We are all on this Earth for such a brief time that it’s vital we waste absolutely none of it. A friend of mine just saw a show in New York and wrote to me saying “that’s two hours I’ll never get back.” On the other hand, there are theatrical experiences one has where the time you invest is repaid with interest: they persist in memory, and you recall them with pleasure, reliving the wonder or the laughter or the insight the performers gave you while you sat in the dark.
Connie Champagne’s latest effort, “Goodbye Yellow Brick Road,” in which she appears as Judy Garland, is just such a magical theatrical experience. Playing now in the tiny Theater 3 at San Francisco’s New Conservatory Theater Center, “Goodbye Yellow Brick Road” transports you into a world where Judy Garland is alive, well – and still completely in love with music and performing. This is Judy Garland as if aging had been suspended, but time continued to roll on, and Judy discovered new songs that she could make her own. If Judy lived, wouldn’t it make sense for her to do highly dramatic, highly theatrical numbers? Of course – and though you might not think of Queen’s “Bohemian Rhapsody” or Aerosmith’s “Dream On” as fitting within the Garland oeuvre, they sound exactly like the sort of thing she ought to have done had she lived.
Champagne and her creative team draw from a wide variety of contemporary music, from Tom Waits to Neil Finn to Janis Ian (a touching interpretation of a song I didn’t know, “When I Lay Down”) to modern Broadway tunes from “Grey Gardens,” “Nine” and “Hedwig and the Angry Inch.” And they become perfect songs for Judy.
This may be the most brilliant bit of theater I’ve seen since “I Am My Own Wife.” The brilliance comes from Ms. Champagne’s imagination (and that of her collaborators, director F. Allen Sawyer and musical director Joe Collins) in the invention of a Judy Garland that is at once classic and completely contemporary. A character that is brimming with vivacity, yet still wounded and insecure in the way Garland was. (A brief note: though I certainly appreciate the genius of Judy Garland, I would never call myself a true “fan.”)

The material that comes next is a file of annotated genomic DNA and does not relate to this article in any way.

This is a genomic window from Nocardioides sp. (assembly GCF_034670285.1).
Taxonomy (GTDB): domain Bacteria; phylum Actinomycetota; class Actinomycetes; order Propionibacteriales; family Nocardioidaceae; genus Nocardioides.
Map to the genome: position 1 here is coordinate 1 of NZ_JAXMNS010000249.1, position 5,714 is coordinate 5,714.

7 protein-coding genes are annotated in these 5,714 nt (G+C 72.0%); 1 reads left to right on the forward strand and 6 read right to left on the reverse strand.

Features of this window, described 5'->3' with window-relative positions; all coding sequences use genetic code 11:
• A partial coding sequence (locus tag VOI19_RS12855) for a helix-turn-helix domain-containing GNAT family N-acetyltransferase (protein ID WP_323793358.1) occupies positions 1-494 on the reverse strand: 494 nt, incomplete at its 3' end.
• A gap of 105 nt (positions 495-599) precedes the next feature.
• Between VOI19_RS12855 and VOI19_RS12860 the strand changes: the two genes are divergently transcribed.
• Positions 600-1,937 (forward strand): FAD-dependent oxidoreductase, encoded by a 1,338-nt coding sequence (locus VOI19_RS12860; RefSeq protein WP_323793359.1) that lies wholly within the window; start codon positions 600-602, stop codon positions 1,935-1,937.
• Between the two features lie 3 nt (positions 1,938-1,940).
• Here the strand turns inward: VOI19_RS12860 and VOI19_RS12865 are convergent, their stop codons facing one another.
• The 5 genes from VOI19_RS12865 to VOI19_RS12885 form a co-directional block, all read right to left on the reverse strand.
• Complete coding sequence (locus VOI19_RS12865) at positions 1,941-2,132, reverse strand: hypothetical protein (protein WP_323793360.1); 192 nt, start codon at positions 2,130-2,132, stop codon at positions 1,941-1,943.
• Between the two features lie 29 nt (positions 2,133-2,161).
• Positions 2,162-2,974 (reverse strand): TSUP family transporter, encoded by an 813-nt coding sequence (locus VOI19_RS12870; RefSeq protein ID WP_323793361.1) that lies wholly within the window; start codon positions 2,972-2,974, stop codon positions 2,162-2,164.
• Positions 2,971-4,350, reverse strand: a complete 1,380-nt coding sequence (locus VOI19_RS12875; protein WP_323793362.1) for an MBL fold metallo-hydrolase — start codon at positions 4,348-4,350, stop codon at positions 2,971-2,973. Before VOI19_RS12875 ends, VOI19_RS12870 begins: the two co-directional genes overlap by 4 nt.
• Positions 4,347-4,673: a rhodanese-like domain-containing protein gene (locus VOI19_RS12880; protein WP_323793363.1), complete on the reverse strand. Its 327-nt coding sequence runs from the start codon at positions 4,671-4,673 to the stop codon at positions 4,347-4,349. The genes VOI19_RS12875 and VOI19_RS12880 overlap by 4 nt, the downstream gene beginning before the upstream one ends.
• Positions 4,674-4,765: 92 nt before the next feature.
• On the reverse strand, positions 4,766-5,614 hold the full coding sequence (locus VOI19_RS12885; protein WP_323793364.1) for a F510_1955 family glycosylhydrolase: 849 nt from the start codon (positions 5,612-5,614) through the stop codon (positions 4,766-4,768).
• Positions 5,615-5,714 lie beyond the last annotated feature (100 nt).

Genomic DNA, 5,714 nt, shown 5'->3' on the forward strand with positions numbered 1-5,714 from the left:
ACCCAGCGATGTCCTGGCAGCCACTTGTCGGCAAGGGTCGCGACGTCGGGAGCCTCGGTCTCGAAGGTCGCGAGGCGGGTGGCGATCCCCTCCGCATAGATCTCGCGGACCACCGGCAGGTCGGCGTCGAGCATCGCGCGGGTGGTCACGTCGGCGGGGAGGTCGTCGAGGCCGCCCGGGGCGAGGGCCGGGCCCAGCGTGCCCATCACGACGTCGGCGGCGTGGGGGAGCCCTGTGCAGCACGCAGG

Champagne’s impersonation of Garland isn’t precise – but it’s perfect nonetheless. Having recently watched several episodes of Garland’s TV show from the 60s (I’m not a Garland fan, but I live with one), there are gestures and physical ways of being that I think are missing from this show. But at its heart, Champagne’s performance is essentially true, which I think is some of the highest praise that can be given to any work of art. For the entire evening, I felt as if Garland herself, still hungry for the stage, had managed to project her essence into Connie Champagne in order to get just another hour or two in the spotlight.
Of course in one sense, the truth of Garland lies in artifice: she gave the public all she had, but ultimately her stage persona was still a work of art, and it is this tension between genuineness and artifice that made “Goodbye Yellow Brick Road” so compelling to me. Champagne gave us a rare treat – a visit from a Judy Garland who would look at modern life and music in the way she might have had she been able to catch some real magic and stay 44 for ever.
I took in the Connie Champagne show on Friday, and followed it up with a similar sort of show on Saturday: “Kiki and Herb: Alive From Broadway!” Kiki and Herb are Justin Bond and Kenny Melman, a San Francisco duo that made it to Broadway with a show based on their creation, a boozy chanteuse and her “homosexual Jew ‘tard” pianist. Kiki is supposed to be in her 70s, I believe. Yet, like Connie’s incarnation of Judy, she’s not stuck in the past, and loves finding contemporary numbers to perform.
Unlike Connie Champagne, “Kiki and Herb” is ALL about artifice and irony and winking knowingness. There’s no sincerity here – that wouldn’t be hip. But when it comes right down to it, sincerity is what you need – on some level at least – to truly connect with an audience. And that is where Connie Champagne delivers.
Kiki and Herb you can skip – but don’t miss Connie Champagne as Judy Garland in “Goodbye Yellow Brick Road.”